How you serve up a meal is often more important than what you serve. Food that looks different from what you’d expect can put you off. Or, it might just be fascinating!
Rumor has it that prospectors ate blue eggs during the gold rush… the eggs of murres. Eggers from San Francisco took almost half a million murre eggs a year from the Farallon Islands in the mid-19th century to feed the growing city. But were they really blue? Vinny couldn’t find any proof. If you’d like to see what blue eggs might have tasted like, fry up a batch of Vinny’s eggs, below. This dish will certainly set the mood for a green Christmas.
Fried Greeny-Blue Eggs
½ cup chopped red cabbage
1. Boil the cabbage for 5 minutes in a small pot on medium high heat in 1/2 cup water. Strain the purplish red juice into a small glass and put it in the fridge to cool.
2. Carefully crack the egg and separate the yolk from the white. If you have an egg separator, this will be easy. If not, it takes a little practice. Here’s how. Put each yolk and each egg white in its own bowl.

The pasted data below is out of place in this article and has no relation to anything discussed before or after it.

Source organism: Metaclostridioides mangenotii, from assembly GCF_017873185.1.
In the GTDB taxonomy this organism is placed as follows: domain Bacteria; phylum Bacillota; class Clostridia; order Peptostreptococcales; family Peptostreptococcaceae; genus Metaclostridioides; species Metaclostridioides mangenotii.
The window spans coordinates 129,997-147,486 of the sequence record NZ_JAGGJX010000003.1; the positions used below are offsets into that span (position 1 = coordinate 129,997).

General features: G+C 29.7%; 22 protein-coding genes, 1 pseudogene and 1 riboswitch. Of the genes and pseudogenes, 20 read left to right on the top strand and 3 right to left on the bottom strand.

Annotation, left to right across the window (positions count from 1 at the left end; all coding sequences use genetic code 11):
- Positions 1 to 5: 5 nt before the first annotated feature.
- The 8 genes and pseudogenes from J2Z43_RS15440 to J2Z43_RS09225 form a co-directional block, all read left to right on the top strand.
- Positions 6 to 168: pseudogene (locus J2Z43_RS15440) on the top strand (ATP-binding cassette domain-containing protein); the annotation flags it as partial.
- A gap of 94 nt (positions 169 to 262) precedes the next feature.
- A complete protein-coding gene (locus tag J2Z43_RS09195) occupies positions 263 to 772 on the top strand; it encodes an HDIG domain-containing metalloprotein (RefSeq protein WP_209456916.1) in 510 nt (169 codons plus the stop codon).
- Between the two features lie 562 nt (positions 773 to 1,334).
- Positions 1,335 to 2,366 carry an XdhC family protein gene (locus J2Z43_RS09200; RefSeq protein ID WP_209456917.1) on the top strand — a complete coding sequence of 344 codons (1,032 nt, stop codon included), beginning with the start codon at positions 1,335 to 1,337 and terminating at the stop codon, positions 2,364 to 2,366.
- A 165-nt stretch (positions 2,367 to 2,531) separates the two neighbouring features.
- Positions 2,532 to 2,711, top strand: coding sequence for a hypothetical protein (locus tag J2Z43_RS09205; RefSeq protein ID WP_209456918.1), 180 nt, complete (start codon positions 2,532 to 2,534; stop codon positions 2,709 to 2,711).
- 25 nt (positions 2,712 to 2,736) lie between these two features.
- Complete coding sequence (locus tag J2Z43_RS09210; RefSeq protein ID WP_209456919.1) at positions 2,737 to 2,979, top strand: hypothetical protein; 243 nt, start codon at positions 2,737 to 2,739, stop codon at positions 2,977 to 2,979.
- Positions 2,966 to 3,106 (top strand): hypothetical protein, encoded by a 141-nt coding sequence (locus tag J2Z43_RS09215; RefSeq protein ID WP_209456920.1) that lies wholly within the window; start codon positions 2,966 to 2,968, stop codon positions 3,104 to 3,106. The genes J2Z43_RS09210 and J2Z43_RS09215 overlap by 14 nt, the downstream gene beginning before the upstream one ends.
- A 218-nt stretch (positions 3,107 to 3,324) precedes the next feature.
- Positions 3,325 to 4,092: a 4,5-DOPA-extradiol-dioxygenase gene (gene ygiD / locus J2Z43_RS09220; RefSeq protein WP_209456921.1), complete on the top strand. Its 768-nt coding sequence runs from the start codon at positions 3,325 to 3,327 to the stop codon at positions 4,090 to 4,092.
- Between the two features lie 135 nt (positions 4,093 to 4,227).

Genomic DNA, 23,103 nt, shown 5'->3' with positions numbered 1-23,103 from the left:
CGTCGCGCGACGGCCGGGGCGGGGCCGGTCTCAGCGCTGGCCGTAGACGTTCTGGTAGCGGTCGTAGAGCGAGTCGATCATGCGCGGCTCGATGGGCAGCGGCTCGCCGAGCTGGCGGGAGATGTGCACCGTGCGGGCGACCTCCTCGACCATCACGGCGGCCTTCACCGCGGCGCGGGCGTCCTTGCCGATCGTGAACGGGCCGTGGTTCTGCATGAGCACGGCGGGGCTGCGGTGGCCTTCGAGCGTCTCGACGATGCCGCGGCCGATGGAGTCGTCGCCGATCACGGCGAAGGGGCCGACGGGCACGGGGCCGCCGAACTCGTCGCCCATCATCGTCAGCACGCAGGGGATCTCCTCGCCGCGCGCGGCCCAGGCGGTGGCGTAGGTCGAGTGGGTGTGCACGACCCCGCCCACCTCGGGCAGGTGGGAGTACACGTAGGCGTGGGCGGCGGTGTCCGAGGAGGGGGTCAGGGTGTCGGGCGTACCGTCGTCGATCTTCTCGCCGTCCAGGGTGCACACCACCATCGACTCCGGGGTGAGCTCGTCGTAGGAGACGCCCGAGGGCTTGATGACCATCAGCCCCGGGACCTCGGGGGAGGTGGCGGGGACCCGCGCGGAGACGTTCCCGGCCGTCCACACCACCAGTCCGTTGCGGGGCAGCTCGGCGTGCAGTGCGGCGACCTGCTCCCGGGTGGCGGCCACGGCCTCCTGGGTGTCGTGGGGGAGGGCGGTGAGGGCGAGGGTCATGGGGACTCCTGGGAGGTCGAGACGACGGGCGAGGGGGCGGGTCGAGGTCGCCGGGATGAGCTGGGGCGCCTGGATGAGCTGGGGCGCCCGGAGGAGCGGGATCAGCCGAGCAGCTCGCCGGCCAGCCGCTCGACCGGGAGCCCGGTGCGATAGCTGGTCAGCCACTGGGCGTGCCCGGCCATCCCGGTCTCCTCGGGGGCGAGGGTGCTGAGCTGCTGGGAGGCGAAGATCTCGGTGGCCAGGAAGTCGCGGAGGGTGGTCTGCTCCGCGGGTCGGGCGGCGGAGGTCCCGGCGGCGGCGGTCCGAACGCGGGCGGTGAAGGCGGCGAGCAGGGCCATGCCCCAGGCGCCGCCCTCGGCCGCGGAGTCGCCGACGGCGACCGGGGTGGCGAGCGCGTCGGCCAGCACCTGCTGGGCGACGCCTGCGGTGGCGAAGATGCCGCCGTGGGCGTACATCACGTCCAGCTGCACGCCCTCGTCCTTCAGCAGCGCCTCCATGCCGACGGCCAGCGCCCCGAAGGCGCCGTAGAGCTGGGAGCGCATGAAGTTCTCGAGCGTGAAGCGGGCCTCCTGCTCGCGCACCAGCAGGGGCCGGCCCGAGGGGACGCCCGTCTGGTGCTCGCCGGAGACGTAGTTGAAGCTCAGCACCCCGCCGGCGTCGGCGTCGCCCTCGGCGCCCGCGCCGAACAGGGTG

1. Add 1 tablespoon of the red cabbage juice to the egg white and whisk with a fork until the white is uniformly colored. The reddish juice turns emerald-green when it’s mixed with the egg white.
2. Heat a frying pan with 1 tsp of oil on medium heat on the stove. When a drop of water sizzles in the pan, pour the green egg white into the pan, then place the yolk in the centre. Cover the pan for a few minutes. Cook the egg until the bluish-green whites are firm and the yolk no longer jiggles when you shake the pan.
With a flipper, take the bluish-green egg from the pan, sprinkle with a little sea salt and some pepper if you like, and enjoy!
Anthocyanins in the red cabbage are red when the food is acidic (or sour), but they change to bluish-green when the acid in the food is neutralized (or alkaline). Egg whites are one of only a few foods that are highly alkaline, so the red cabbage juice turns green when it’s mixed with the whites.
Scientists are studying anthocyanins, found in many brightly colored foods, to see if they protect against disease. Lab studies are promising, and clinical trials on people are now under way.
Blindfold the taster and see if he can tell the fried blue egg from an ordinary fried egg. What did you find out?